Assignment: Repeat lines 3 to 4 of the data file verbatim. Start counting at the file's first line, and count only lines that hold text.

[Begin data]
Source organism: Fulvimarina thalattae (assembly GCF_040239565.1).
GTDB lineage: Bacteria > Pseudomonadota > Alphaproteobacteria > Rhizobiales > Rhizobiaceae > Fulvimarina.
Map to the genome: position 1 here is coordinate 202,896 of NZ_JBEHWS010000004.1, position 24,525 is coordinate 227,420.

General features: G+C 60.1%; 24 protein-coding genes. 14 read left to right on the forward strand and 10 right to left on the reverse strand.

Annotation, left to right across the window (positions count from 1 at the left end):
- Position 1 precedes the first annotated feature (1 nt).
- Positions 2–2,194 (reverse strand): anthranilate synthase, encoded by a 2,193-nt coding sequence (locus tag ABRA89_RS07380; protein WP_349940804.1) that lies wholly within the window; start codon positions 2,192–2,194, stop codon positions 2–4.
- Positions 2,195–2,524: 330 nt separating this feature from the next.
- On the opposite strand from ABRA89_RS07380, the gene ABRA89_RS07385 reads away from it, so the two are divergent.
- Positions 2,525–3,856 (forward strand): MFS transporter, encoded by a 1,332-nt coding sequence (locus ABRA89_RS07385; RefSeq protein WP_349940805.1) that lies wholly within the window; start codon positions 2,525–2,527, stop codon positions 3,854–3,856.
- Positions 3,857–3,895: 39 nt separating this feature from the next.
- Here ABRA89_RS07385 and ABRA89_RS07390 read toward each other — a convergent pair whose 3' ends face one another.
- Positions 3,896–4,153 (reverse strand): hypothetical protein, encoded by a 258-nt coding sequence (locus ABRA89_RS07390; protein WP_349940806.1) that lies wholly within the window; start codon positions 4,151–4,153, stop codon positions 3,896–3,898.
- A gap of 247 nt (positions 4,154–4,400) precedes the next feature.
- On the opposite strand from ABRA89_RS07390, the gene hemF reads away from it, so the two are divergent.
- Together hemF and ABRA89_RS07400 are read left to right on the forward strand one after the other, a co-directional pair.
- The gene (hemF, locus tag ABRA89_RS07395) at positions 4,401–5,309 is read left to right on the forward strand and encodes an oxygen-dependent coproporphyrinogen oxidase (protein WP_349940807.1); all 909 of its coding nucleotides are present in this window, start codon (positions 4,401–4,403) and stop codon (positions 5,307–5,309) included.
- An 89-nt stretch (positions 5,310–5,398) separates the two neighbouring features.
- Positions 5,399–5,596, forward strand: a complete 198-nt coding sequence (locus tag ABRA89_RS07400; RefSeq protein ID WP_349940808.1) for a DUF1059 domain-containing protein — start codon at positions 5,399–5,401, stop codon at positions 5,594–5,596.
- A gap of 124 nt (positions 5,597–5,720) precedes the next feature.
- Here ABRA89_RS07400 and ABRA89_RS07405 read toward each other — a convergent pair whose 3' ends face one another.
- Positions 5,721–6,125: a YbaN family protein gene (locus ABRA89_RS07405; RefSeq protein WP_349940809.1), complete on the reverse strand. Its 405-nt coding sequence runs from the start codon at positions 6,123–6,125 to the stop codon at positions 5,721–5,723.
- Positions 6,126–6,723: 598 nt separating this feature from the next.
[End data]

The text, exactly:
Map to the genome: position 1 here is coordinate 202,896 of NZ_JBEHWS010000004.1, position 24,525 is coordinate 227,420.

General features: G+C 60.1%; 24 protein-coding genes. 14 read left to right on the forward strand and 10 right to left on the reverse strand.